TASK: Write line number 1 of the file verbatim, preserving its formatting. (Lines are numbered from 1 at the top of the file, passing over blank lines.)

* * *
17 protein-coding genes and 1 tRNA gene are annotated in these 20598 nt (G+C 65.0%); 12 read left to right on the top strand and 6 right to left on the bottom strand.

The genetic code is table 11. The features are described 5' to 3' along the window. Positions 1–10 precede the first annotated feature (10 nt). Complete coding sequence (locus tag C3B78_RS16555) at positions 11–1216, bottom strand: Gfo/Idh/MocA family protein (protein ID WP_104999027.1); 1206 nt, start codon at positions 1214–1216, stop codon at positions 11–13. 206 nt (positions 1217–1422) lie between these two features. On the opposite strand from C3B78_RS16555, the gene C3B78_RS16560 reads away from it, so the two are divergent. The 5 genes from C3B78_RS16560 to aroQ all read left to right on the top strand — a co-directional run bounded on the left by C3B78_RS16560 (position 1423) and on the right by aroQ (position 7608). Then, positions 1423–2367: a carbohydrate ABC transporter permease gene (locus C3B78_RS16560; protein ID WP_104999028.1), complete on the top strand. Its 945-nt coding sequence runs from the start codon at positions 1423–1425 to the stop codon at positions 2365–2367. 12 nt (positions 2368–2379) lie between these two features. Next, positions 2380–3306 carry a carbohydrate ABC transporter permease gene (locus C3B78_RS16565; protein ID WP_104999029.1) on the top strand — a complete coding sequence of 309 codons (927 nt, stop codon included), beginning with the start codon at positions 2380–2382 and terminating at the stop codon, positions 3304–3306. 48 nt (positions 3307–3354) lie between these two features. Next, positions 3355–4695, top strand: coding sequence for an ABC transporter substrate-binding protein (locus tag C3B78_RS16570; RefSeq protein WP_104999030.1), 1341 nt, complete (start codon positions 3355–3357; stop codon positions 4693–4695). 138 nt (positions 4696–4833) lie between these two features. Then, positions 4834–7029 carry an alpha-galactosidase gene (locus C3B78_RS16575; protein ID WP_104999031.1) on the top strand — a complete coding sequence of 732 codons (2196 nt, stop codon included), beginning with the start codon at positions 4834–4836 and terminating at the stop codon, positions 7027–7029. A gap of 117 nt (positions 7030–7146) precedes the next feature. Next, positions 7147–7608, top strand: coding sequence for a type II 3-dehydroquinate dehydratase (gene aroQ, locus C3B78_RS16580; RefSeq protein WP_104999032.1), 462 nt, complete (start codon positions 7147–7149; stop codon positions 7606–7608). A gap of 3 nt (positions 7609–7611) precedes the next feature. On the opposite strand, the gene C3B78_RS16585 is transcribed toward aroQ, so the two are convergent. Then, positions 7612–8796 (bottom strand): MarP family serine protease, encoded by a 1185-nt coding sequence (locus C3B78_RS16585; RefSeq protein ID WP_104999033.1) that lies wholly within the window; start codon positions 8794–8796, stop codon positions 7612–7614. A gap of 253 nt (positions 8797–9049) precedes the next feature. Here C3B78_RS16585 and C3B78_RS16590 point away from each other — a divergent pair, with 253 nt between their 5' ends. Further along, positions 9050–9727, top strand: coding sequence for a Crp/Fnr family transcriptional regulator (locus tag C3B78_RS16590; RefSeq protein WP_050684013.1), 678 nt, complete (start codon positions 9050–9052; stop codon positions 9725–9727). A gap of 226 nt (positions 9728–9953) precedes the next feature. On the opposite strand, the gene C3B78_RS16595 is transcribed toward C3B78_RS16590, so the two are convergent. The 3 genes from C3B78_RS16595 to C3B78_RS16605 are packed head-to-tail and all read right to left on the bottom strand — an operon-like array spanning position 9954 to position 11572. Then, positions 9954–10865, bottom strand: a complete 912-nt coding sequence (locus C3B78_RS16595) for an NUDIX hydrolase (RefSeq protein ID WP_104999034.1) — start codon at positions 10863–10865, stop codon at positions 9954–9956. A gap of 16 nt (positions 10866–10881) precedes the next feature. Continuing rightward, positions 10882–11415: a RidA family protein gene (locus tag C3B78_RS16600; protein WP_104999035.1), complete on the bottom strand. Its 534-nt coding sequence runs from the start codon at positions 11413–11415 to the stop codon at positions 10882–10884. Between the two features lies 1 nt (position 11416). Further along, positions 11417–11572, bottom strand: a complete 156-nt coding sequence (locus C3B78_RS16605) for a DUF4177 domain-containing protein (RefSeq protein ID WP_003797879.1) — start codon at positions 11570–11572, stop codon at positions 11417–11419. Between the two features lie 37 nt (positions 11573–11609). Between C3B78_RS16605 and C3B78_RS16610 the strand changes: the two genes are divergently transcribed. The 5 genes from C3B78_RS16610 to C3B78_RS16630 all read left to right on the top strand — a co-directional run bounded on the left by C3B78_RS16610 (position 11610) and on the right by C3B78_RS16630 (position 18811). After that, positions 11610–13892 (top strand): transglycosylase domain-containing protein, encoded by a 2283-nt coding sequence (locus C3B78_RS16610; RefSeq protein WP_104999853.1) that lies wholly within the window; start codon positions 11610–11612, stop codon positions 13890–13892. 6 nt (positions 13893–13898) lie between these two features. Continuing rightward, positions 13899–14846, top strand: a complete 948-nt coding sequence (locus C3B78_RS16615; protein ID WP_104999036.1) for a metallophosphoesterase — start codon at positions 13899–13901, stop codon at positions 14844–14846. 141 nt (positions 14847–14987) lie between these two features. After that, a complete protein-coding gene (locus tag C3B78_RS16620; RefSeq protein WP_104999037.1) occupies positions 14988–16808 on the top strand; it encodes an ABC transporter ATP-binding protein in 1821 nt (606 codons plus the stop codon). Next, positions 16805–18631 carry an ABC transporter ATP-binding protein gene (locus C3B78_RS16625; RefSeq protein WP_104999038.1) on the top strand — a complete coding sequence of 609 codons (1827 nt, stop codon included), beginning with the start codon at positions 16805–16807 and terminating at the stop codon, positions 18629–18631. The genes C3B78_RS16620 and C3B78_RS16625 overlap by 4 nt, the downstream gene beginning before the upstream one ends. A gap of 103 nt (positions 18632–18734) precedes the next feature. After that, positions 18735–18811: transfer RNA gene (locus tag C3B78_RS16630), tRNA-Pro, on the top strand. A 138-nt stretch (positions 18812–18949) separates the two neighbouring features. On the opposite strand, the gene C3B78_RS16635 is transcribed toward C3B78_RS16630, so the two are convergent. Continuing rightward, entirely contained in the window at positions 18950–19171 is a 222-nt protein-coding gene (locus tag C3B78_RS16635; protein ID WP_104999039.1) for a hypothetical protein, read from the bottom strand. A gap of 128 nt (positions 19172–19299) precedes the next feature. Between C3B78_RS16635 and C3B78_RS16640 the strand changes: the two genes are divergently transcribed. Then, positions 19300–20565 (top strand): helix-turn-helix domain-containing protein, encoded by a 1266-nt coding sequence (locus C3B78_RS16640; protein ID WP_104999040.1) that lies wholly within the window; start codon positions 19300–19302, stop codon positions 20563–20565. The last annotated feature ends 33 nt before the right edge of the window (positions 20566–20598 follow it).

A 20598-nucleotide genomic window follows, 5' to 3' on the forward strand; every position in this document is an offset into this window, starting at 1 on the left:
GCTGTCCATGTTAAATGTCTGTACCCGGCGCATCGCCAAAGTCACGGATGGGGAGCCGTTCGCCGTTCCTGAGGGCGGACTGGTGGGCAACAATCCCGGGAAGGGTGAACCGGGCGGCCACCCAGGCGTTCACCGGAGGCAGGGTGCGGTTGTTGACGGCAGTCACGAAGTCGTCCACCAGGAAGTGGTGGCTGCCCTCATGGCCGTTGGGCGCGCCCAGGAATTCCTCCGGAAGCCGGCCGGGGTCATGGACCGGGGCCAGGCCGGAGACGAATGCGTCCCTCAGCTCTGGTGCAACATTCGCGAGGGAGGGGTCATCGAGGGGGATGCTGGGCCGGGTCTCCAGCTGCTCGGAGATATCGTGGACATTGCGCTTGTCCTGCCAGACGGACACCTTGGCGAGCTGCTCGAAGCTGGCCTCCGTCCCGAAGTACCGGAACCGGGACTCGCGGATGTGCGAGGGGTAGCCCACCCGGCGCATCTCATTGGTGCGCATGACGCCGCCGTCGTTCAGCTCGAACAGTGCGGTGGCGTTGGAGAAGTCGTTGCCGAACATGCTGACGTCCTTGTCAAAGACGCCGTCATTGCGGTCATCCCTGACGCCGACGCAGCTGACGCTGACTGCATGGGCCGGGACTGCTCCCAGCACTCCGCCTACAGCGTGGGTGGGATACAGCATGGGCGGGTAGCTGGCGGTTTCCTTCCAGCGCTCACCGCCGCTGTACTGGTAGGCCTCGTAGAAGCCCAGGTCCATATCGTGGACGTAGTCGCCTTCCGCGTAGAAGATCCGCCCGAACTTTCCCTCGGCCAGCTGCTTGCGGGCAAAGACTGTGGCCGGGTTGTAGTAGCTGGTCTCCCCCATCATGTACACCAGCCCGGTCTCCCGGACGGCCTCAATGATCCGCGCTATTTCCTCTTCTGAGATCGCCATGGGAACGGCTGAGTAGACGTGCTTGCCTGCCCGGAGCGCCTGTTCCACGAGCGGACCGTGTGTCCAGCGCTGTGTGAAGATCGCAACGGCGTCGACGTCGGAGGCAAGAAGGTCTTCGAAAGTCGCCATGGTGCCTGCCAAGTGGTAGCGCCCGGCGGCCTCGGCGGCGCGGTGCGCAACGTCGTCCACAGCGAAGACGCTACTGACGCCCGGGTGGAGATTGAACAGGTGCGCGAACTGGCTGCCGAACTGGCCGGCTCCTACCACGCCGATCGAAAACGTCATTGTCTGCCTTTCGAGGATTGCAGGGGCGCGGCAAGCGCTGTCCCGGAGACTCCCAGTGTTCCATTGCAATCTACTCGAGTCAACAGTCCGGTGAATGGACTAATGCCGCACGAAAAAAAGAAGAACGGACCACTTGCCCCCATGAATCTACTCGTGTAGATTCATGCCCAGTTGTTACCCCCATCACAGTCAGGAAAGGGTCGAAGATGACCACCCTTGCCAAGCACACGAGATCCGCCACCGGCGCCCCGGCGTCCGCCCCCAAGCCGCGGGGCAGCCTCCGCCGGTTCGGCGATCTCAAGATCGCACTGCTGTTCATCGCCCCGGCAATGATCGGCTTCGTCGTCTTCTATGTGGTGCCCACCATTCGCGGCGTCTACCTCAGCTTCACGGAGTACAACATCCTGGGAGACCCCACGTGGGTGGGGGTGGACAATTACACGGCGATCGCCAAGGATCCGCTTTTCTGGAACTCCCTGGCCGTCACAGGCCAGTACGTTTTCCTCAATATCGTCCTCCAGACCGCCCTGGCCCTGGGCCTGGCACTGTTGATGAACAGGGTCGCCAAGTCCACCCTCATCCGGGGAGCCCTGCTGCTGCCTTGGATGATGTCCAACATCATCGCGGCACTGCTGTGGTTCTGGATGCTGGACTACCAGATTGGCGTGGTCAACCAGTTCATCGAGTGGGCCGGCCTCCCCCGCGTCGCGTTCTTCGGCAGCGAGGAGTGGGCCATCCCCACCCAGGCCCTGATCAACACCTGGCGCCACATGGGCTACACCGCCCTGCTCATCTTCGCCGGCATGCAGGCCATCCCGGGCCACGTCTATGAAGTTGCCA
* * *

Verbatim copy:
17 protein-coding genes and 1 tRNA gene are annotated in these 20598 nt (G+C 65.0%); 12 read left to right on the top strand and 6 right to left on the bottom strand.